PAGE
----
Workout Shirt Odor Resistance Comparison

If you’ve been around the performance clothing world, you should be well versed in the odor resistant properties of merino wool. While many tout the “magical” properties, we have not seen many head-to-head tests of merino vs. other fabrics for odor resistance.

The Test

I picked out three of my workout tees for this test — standard 100% polyester (Nike Dri-FIT), Olivers Convoy Tee (100% merino, our review), and Pistol Lake Minimalist Performance Tee (Lightweight Eudae, our review). I wore each shirt for my standard workouts (kettlebell or rowing), hanging to dry overnight, until each started to smell. The tests were repeated two times each.

100% Polyester

This shirt smelled after just one workout. The smell was bad enough that even if I were in the woods, I wouldn’t have wanted to give it a second wear. When dry, especially in winter, polyester gets terrible static cling. When wet or sweaty, polyester clings to your body in the worst way possible.

Eudae

Eudae is a 76% polyester, 19% Tencel, and 5% spandex blend. I was able to get a respectable four workouts out of this shirt. If I were hiking I could have probably pushed it another day or two. Eudae is my favorite lightweight material — it is amazingly soft and comfortable, with just the right amount of stretch to get out of your way at the gym. It looks and drapes just like cotton, and does a great job wicking sweat without getting that damp clingy feeling.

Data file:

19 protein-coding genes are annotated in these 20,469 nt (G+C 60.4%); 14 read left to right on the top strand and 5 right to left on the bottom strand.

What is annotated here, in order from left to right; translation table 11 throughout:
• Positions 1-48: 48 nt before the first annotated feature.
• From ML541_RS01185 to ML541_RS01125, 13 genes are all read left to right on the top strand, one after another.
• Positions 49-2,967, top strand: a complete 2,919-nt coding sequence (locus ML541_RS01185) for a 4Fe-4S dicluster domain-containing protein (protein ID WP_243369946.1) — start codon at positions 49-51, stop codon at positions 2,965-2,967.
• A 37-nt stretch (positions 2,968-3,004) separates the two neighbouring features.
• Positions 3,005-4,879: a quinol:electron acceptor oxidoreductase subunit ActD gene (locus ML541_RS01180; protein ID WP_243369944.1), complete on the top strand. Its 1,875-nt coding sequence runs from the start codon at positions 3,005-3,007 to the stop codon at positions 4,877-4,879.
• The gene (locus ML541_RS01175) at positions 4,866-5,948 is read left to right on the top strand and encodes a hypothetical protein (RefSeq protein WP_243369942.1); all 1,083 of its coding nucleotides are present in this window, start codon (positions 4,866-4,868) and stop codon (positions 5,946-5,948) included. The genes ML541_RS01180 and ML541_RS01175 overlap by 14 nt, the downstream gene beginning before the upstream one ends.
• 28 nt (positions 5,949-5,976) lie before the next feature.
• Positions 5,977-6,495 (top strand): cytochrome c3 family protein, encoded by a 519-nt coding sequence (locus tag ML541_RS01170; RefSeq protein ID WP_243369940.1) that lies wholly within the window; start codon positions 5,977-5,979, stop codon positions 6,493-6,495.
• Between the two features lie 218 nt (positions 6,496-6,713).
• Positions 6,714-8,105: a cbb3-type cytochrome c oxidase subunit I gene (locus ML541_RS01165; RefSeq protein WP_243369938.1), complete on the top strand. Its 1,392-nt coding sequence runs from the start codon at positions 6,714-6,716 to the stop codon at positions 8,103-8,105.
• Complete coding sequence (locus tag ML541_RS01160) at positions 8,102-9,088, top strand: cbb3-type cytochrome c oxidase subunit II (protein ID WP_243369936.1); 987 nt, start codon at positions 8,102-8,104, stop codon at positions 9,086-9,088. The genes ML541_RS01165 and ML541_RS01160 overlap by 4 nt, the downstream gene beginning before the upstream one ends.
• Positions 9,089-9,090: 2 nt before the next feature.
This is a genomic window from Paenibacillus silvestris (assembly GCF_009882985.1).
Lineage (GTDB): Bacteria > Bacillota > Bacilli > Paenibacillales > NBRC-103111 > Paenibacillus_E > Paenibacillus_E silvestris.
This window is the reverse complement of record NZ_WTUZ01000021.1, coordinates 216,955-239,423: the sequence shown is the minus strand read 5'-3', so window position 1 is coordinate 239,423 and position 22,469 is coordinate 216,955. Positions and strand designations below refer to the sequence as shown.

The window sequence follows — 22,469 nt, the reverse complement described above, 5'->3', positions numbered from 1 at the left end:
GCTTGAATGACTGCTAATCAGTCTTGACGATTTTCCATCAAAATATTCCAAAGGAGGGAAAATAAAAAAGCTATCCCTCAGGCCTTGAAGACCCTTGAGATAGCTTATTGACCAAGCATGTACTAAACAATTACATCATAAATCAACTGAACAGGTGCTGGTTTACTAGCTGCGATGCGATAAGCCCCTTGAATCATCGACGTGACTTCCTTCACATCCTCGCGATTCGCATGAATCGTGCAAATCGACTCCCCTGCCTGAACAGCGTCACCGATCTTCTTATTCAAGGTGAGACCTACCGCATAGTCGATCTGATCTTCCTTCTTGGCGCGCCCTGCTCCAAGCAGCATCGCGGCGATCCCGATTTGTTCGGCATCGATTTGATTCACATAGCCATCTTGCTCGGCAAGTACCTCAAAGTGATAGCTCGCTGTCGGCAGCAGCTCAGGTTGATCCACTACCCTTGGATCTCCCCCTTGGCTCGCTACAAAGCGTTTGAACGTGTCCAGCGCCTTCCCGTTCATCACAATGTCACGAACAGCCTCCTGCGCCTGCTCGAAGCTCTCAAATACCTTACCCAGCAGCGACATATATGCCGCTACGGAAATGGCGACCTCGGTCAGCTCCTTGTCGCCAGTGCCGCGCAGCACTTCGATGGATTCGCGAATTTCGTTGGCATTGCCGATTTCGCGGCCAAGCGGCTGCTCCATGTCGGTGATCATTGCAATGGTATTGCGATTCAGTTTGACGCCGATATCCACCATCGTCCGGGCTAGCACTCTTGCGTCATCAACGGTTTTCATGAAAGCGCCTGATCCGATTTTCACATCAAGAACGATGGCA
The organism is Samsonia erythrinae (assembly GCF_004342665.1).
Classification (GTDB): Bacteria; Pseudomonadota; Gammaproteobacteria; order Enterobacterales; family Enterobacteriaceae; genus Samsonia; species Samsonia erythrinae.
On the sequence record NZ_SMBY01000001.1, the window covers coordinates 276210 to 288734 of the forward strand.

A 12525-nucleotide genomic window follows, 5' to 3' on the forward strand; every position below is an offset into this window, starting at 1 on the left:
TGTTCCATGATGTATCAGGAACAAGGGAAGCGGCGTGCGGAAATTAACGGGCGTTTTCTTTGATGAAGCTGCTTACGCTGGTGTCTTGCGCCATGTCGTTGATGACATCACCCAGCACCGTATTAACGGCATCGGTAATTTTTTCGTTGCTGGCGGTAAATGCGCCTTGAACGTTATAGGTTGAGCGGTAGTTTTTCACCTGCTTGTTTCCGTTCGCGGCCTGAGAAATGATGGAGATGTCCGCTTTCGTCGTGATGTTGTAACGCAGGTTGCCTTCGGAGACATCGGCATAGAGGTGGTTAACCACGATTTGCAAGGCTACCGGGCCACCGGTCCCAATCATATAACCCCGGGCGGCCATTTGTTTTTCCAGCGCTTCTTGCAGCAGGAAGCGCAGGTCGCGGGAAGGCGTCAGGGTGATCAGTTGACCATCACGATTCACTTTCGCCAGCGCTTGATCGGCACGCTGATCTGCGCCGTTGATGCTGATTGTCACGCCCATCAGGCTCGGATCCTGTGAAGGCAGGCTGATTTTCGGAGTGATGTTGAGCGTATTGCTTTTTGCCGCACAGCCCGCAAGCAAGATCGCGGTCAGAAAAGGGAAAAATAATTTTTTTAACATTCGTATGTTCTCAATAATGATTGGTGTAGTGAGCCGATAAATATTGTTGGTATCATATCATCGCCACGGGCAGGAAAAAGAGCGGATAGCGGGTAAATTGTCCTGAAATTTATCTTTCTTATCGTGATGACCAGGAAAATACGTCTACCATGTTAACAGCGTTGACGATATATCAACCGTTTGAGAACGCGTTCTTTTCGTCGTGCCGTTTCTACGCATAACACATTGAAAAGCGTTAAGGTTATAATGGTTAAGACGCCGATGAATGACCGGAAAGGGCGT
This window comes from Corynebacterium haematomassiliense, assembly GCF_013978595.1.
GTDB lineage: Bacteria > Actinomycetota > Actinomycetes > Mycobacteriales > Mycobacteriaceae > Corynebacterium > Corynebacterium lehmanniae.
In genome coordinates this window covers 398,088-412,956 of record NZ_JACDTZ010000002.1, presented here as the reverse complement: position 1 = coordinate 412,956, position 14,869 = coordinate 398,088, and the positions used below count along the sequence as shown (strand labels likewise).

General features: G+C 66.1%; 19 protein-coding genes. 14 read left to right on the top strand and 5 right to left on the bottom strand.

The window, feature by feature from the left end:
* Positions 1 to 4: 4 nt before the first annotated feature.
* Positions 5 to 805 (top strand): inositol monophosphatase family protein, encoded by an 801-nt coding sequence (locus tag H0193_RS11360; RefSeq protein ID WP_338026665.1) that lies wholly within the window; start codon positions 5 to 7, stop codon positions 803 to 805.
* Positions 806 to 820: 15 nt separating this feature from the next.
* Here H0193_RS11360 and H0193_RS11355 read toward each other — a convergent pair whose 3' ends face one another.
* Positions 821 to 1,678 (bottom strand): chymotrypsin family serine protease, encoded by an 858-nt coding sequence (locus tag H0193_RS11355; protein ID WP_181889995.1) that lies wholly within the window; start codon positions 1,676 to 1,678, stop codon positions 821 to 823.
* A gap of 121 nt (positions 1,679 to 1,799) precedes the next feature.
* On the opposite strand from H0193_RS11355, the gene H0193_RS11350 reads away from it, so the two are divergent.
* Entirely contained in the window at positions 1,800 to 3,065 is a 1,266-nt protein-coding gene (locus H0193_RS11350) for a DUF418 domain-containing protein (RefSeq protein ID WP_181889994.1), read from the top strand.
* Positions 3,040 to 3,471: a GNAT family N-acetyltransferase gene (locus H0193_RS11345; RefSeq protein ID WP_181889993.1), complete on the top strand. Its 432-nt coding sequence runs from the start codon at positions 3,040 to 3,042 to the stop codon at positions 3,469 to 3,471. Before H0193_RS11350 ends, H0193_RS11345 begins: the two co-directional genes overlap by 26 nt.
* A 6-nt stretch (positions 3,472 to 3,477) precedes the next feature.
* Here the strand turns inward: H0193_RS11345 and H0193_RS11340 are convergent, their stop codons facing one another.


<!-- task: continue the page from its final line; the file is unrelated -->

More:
Merino

100% merino turned out to be the champ. I was able to get eight-plus workouts out of this shirt. And really, when I decided to wash, it was because it was getting a little dirty looking. Merino is on par with Eudae on sweat wicking, however is not as good looking or comfortable. In the looks department, merino tends to have a slight shine and doesn’t quite drape like cotton (it almost has a “heavy” look). As for comfort, 100% merino has a decent amount of stretch for exercise, but it can sometimes be slightly scratchy when compared to other materials (this depends on the grade of merino).

Conclusion

If you want the best odor resistance, nothing beats 100% merino. If durability is important, you can find merino/nylon blends, but expect the odor resistance to decrease with increasing nylon content. For comfort and looks with respectable odor resistance, go with the Eudae. And the polyester — just forget it.

These performance tees can also become part of your regular wardrobe. With the extended wear you can get from them, it becomes easy to justify the higher prices (all while slimming down your wardrobe).

Workout Shirt Odor Resistance Comparison